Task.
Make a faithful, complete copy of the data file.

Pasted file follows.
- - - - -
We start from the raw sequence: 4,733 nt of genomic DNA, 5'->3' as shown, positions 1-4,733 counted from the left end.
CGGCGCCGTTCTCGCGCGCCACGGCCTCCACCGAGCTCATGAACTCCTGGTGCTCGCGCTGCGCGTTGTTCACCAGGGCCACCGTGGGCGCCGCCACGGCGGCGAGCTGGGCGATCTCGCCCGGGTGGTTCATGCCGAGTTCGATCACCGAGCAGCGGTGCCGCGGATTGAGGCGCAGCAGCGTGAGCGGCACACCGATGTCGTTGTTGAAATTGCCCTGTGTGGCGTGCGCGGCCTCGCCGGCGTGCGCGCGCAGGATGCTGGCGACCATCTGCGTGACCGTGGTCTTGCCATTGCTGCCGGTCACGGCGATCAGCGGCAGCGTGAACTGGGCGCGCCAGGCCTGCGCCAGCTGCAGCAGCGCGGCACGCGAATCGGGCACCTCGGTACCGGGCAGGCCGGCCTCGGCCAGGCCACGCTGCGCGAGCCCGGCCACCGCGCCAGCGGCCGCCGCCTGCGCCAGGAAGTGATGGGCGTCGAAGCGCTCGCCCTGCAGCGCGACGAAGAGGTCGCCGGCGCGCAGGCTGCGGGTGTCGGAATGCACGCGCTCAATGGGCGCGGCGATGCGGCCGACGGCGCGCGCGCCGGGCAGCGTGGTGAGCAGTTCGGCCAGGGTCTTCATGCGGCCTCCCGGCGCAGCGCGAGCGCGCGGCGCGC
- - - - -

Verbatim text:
We start from the raw sequence: 4,733 nt of genomic DNA, 5'->3' as shown, positions 1-4,733 counted from the left end.
CGGCGCCGTTCTCGCGCGCCACGGCCTCCACCGAGCTCATGAACTCCTGGTGCTCGCGCTGCGCGTTGTTCACCAGGGCCACCGTGGGCGCCGCCACGGCGGCGAGCTGGGCGATCTCGCCCGGGTGGTTCATGCCGAGTTCGATCACCGAGCAGCGGTGCCGCGGATTGAGGCGCAGCAGCGTGAGCGGCACACCGATGTCGTTGTTGAAATTGCCCTGTGTGGCGTGCGCGGCCTCGCCGGCGTGCGCGCGCAGGATGCTGGCGACCATCTGCGTGACCGTGGTCTTGCCATTGCTGCCGGTCACGGCGATCAGCGGCAGCGTGAACTGGGCGCGCCAGGCCTGCGCCAGCTGCAGCAGCGCGGCACGCGAATCGGGCACCTCGGTACCGGGCAGGCCGGCCTCGGCCAGGCCACGCTGCGCGAGCCCGGCCACCGCGCCAGCGGCCGCCGCCTGCGCCAGGAAGTGATGGGCGTCGAAGCGCTCGCCCTGCAGCGCGACGAAGAGGTCGCCGGCGCGCAGGCTGCGGGTGTCGGAATGCACGCGCTCAATGGGCGCGGCGATGCGGCCGACGGCGCGCGCGCCGGGCAGCGTGGTGAGCAGTTCGGCCAGGGTCTTCATGCGGCCTCCCGGCGCAGCGCGAGCGCGCGGCGCGC